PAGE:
Monday, November 1, 2010

What Juan Williams Was Really Fired For, Copypasta Edition (US Politics Today)

Its been more than a week since Juan Williams was fired from NPR, and his story has already started to fall into obscurity.  Which is probably a good thing, since NPR got a bomb threat and PBS was getting irate calls from very silly people. It's time to reflect on the Williams controversy, and see if we can learn anything from it.  According to an NPR report, he was fired from NPR for saying this on Bill O'Reilly's radio program:
"Look, Bill, I'm not a bigot. You know the kind of books I've written about the civil rights movement in this country. But when I get on the plane, I got to tell you, if I see people who are in Muslim garb and I think, you know, they are identifying themselves first and foremost as Muslims, I get worried. I get nervous."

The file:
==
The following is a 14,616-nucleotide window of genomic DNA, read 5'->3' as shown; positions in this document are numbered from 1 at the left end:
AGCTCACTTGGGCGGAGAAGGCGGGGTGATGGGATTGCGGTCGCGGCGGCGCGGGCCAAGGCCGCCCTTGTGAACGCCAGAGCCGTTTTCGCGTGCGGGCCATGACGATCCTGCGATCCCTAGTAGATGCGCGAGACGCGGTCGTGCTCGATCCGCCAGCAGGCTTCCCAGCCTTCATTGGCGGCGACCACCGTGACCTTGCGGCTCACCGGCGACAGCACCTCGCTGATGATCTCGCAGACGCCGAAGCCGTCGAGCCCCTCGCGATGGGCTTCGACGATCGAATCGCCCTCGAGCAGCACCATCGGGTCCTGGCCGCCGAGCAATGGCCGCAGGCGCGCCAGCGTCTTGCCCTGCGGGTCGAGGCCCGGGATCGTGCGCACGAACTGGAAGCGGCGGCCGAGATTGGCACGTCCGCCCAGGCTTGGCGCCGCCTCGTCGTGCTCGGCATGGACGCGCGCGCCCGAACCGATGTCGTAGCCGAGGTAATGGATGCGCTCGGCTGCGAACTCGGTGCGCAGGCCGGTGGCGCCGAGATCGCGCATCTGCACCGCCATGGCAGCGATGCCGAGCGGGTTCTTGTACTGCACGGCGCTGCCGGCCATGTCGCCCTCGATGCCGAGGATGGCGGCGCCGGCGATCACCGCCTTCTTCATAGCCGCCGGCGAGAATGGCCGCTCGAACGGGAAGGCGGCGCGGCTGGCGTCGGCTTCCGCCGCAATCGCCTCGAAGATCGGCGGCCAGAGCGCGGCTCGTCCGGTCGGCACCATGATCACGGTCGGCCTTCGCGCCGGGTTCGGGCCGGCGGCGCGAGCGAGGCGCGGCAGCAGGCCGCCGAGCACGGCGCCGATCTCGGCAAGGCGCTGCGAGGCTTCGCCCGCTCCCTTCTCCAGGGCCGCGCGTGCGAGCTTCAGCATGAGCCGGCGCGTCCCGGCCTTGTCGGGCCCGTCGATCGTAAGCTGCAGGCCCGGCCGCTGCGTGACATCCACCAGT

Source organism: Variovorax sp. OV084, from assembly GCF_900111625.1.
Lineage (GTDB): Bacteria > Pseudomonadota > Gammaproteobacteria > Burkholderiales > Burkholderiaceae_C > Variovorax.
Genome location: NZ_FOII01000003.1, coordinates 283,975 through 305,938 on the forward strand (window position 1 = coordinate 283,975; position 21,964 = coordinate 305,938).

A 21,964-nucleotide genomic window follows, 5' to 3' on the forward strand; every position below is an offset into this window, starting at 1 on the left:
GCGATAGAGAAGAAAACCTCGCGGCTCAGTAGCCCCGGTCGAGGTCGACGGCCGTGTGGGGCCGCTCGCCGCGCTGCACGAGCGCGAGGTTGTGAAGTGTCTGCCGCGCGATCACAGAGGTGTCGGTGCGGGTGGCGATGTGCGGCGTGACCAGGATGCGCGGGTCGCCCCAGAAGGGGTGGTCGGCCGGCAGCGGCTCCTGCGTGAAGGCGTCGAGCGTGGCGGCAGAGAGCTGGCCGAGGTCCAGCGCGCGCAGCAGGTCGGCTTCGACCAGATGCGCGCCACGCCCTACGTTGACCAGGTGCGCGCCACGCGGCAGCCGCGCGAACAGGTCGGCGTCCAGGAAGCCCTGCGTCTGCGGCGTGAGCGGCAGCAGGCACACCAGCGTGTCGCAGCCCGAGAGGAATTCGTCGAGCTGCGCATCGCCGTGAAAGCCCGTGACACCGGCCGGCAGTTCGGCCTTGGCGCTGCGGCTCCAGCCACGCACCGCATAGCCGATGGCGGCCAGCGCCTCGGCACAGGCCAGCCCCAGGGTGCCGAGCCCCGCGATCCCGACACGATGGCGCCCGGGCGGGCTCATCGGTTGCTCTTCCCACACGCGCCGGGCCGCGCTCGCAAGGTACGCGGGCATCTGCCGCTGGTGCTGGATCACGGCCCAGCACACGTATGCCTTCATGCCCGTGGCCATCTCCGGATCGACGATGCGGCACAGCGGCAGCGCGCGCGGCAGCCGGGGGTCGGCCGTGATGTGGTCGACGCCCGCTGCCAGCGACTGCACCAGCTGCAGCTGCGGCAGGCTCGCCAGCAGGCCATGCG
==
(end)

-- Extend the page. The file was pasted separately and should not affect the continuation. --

The same story cites an NPR press release stating that:
"His remarks on The O'Reilly Factor this past Monday were inconsistent with our editorial standards and practices, and undermined his credibility as a news analyst with NPR."
It's worth reading the NPR source first, so we can get an idea of the network's position.  The idea is that his lack of objectivity were the root cause for his termination.  A Christian Science Monitor article raises an interesting point based on that premise.  The author wonders what Williams's firing for editorializing means at a time when journalists are increasingly expected to express their views.  It's a good question, and I don't have the answer.

I listen to NPR frequently.  I enjoy it's programming, like Car Talk, and Wait Wait Don't Tell Me.  But I don't pretend that shows like All Things Considered don't have an editorial bias.  Juan Williams was fired because he strayed away from NPR's official positions, and because he did it on a network that promotes competing ideological positions.  Noam Chomsky outlined all this years ago.


Williams was fired because delusional people could mistakenly interpret his remarks as racist.  Every partisan position has delusional people.  If his infraction was his editorializing, he would have been lightly reprimanded.  And if you think Juan Williams really is a racist, you should watch this.

Incidentally, here's an example of Williams's name being used as a verb.

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